British Columbia
British Columbia iStock

B’nai Brith Canada praised the government of British Columbia for responding to their calls to rescind the names of three locations that honored Nazi collaborator Henri Philippe Pétain.

Marshal Pétain, who was the head of the French collaborationist government during the World War II Vichy era, had several geographic locations in the province named after him dating back to World War II when he was a French national hero for winning the Battle of Verdun.

B’nai Brith wrote to the province’s Geographical Names Office on November 13, requesting that it rename a mountain, glacier, and creek in Eastern B.C. that are named after Pétain.

On June 30, they received a reply indicating that the Mount Pétain, Pétain Creek and Pétain Glacier names would be rescinded.

The letter said: “Mount Pétain was established as an official name during the 1916 inter-provincial boundary survey to commemorate French general Henri Phillipe Pétain, who was recognized as a hero of the First World War for his role in the defence of Verdun (France). The creek and the glacier were subsequently named because of their association to the mountain. During the Second World War, Pétain headed the Vichy Government, an ally of Nazi Germany that created many antisemitic and other racially‐based policies. The place name records online will forever include the history of these names having once commemorated Pétain, but the names will no longer be labelled on provincial maps or distributed as an official place name in BC. ”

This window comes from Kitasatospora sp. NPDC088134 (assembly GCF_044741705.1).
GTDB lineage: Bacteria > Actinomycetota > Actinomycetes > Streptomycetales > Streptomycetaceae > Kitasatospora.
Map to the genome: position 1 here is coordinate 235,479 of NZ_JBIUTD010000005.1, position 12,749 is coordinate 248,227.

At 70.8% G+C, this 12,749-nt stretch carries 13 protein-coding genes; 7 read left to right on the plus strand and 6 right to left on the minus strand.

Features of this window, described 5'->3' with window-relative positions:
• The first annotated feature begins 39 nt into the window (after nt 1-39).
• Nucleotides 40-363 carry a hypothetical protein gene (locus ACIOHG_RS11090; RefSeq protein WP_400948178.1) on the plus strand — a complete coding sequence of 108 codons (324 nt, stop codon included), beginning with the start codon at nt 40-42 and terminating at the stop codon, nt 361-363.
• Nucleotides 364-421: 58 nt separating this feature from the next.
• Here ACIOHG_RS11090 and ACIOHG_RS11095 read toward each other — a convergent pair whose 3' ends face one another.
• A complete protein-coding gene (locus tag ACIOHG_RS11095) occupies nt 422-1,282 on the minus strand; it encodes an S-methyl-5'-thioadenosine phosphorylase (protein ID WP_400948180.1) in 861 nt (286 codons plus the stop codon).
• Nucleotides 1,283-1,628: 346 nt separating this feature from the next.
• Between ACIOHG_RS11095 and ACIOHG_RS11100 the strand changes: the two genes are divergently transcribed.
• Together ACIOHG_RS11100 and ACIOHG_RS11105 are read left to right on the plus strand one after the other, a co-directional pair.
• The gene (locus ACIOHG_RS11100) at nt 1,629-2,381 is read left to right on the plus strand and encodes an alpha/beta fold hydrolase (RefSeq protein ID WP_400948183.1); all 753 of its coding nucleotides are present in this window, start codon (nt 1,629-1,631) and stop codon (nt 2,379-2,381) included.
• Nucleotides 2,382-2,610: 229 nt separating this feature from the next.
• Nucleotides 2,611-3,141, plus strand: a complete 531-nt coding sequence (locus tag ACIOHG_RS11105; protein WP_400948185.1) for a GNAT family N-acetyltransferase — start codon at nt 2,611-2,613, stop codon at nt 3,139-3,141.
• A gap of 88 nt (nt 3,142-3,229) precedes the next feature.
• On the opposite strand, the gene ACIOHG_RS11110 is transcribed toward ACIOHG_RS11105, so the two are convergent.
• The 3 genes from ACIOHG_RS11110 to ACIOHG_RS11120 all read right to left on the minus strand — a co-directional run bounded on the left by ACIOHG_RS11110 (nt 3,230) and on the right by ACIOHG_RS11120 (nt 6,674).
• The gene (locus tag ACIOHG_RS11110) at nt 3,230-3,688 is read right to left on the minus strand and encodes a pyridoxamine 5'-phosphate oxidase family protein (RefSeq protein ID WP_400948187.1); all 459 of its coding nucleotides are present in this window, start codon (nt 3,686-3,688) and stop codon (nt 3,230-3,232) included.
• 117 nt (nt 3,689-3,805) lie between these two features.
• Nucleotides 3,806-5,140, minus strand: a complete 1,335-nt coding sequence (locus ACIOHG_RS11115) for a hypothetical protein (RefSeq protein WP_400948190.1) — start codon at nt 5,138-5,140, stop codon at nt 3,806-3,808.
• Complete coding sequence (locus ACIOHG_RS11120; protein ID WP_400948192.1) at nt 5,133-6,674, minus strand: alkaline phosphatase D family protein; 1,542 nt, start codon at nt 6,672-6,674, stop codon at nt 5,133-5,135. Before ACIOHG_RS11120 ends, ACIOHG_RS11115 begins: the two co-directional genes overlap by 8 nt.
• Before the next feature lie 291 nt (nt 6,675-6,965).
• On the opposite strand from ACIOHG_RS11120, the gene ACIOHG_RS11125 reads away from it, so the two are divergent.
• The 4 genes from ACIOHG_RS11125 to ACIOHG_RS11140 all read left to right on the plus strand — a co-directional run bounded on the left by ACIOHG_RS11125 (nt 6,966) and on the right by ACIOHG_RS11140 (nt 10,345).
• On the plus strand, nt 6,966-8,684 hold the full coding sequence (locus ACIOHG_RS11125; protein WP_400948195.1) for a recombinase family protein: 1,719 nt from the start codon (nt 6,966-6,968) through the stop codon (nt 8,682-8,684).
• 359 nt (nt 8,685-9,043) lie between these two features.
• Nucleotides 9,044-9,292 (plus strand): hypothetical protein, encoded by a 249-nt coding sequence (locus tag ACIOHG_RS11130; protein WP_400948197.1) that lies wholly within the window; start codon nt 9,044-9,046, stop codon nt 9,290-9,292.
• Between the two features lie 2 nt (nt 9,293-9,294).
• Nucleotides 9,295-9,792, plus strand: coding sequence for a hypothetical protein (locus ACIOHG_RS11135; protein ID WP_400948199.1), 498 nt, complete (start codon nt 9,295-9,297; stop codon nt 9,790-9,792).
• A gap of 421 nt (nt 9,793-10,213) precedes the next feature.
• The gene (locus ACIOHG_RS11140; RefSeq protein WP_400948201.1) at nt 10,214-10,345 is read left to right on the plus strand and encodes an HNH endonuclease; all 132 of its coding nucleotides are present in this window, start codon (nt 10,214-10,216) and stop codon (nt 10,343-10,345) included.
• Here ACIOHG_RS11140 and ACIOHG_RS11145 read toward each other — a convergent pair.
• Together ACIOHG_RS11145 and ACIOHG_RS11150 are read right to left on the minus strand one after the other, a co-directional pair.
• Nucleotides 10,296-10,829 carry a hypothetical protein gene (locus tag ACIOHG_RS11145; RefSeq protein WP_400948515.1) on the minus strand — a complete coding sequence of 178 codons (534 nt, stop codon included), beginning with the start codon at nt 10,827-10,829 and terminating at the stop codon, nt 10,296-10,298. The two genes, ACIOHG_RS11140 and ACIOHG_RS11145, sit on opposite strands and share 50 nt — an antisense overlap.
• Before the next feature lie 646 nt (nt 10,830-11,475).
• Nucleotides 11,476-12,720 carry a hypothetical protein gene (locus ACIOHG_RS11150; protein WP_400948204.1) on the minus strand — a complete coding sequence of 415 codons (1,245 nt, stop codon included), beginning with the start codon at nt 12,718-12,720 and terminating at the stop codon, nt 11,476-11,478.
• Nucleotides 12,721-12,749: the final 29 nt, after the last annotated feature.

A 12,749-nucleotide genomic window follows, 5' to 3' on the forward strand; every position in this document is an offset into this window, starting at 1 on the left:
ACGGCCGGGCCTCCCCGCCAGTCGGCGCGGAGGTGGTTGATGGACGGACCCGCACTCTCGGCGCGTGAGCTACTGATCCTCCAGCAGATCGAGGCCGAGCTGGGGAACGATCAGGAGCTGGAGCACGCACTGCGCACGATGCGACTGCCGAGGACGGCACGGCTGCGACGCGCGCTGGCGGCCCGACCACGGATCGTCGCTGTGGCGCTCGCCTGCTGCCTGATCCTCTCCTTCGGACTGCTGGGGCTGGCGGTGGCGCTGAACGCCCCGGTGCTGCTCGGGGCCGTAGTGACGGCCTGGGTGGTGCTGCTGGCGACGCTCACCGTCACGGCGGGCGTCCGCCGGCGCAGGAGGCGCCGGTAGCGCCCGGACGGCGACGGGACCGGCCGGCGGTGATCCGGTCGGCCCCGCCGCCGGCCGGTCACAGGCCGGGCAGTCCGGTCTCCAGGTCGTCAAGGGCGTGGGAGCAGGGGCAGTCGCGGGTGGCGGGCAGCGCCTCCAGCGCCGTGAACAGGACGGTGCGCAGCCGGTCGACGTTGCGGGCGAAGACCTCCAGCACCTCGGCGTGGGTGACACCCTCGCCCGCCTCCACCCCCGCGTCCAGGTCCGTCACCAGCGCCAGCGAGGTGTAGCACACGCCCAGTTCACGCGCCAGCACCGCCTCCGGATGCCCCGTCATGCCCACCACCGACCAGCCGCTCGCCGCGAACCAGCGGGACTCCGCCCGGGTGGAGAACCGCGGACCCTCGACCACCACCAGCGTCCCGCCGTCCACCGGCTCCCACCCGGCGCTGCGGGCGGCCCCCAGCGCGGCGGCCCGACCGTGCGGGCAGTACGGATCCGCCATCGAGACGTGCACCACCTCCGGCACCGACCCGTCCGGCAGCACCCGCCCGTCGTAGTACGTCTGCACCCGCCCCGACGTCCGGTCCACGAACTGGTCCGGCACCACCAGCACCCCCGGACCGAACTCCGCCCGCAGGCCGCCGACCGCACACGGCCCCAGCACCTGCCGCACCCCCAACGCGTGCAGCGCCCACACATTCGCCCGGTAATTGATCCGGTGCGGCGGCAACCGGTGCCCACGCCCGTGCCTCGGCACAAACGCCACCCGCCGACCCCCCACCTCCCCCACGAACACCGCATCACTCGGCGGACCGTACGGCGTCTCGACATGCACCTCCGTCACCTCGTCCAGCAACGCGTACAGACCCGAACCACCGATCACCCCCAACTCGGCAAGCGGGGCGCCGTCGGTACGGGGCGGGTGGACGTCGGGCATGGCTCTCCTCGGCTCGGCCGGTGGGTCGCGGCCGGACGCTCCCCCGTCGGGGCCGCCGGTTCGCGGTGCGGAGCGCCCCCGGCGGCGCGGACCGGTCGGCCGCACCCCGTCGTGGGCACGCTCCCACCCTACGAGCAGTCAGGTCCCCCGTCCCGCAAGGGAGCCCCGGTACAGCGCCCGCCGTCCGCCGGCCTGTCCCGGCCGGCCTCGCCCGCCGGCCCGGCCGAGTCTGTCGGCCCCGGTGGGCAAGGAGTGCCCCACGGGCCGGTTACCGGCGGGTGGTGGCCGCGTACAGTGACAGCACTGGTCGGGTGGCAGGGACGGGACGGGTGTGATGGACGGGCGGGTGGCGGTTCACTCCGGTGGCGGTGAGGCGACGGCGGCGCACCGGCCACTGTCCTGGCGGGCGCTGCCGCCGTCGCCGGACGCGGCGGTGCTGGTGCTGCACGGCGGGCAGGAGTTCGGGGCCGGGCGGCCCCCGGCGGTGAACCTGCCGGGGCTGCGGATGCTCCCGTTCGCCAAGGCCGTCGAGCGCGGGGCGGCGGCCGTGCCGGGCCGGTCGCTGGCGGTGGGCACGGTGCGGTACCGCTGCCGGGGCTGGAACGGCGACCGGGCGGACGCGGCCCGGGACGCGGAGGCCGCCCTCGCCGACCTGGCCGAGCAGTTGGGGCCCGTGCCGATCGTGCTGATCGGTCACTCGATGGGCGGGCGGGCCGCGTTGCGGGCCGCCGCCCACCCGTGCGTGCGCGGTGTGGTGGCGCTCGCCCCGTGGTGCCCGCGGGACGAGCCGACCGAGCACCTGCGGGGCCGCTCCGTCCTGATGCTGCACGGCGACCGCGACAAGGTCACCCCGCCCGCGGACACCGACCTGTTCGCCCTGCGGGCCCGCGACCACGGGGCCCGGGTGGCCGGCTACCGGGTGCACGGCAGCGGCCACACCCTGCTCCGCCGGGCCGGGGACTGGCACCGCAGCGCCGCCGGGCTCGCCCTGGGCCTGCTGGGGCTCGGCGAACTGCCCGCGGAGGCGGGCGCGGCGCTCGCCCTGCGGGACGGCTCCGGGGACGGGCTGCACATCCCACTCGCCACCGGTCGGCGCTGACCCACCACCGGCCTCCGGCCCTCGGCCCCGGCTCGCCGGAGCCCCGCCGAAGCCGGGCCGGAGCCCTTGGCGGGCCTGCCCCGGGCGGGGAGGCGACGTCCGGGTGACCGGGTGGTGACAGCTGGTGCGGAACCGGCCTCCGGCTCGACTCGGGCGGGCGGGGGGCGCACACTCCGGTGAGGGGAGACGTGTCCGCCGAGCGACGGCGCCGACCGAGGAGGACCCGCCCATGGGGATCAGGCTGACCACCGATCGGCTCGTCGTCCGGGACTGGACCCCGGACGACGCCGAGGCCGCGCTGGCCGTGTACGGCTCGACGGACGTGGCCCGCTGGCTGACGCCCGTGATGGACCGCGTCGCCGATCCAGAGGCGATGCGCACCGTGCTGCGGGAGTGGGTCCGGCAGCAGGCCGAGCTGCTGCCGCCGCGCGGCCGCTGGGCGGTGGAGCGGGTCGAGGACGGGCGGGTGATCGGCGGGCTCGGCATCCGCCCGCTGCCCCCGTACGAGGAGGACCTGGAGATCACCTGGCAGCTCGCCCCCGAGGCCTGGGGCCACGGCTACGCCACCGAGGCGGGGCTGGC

B’nai Brith applauded the decision by the Geographical Names Office.

“We are pleased that BC has taken the right steps on this issue,” B’nai Brith Canada CEO Michael Mostyn said. “This is an example of why B’nai Brith makes such strong efforts to fight for human rights. There is no room for celebrating Nazi collaborators in Canada.”

The call to remove Pétain’s name from BC geographic locations had been supporting by other groups, including the Regional District of East Kootenay, Columbia Valley Search and Rescue, Avalanche Canada, Association of Canadian Mountain Guides and BC Mountaineering Club.

“Pétain as leader of the collaborationist Vichy regime deported 76,000 Jews to Nazi concentration camps and under his command France became a racist, xenophobic puppet ally of the Nazis,” said Marvin Rotrand, national director of B’nai Brith’s League for Human Rights. “There is no heritage benefit to BC in maintaining the odious memory of Pétain on provincial landmarks, so we are delighted to see that all BC landmarks named after him have been rescinded.”

After the war, Pétain was tried and convicted of treason and found partly responsible for the deportation and murder of 76,000 Jews. He was originally sentenced to death, but, because of his age and World War I service, his sentence was commuted to life in prison. Pétain died on July 23, 1951 at the age of 95.